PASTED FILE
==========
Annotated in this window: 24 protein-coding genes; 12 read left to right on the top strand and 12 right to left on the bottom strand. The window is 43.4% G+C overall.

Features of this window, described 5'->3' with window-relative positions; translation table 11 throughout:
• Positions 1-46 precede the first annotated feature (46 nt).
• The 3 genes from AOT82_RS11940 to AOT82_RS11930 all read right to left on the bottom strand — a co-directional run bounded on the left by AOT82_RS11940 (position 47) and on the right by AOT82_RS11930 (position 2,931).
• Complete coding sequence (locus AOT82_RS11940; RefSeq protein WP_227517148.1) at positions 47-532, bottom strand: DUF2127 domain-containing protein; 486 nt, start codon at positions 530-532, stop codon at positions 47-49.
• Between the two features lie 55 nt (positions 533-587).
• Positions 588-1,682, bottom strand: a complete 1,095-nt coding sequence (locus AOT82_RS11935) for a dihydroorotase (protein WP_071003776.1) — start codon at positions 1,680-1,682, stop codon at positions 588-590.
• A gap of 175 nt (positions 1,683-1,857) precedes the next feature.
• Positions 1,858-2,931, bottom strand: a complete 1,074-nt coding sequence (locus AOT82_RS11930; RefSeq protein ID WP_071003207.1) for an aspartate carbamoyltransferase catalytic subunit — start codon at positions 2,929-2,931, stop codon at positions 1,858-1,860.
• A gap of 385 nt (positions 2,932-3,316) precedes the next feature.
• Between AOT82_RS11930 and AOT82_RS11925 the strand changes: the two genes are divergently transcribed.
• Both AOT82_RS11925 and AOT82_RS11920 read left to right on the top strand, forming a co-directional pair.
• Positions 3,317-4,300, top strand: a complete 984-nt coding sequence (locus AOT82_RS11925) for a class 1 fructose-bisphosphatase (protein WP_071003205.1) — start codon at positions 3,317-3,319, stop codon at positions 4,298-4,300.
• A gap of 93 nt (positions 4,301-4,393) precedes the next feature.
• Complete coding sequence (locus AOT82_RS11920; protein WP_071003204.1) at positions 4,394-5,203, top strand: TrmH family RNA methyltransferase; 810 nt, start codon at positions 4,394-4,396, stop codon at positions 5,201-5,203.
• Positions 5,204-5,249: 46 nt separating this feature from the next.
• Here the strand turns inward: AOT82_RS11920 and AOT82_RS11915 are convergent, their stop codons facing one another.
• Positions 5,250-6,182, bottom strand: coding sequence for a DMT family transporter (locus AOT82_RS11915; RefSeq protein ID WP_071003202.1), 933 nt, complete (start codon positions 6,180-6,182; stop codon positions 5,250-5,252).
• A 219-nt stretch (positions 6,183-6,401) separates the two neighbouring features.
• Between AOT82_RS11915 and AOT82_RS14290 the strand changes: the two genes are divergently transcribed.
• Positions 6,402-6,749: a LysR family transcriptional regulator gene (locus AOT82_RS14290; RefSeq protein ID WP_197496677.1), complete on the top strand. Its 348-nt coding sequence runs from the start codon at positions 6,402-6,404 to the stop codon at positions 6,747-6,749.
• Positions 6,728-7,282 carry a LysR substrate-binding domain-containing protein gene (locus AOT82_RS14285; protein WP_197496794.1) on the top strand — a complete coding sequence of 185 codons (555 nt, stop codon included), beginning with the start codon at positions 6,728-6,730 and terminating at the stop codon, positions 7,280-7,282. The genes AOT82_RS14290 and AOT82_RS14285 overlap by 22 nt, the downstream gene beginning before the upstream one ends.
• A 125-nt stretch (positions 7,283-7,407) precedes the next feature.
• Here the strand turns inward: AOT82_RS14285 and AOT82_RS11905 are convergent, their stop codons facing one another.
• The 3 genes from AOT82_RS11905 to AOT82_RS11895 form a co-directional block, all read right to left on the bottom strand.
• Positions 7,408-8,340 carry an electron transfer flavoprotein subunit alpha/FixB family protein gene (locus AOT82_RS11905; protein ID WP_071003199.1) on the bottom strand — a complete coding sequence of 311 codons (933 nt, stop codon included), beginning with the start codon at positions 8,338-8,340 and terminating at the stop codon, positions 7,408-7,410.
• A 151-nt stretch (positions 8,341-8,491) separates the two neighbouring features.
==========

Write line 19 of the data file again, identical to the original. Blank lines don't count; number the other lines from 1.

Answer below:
• A 219-nt stretch (positions 6,183-6,401) separates the two neighbouring features.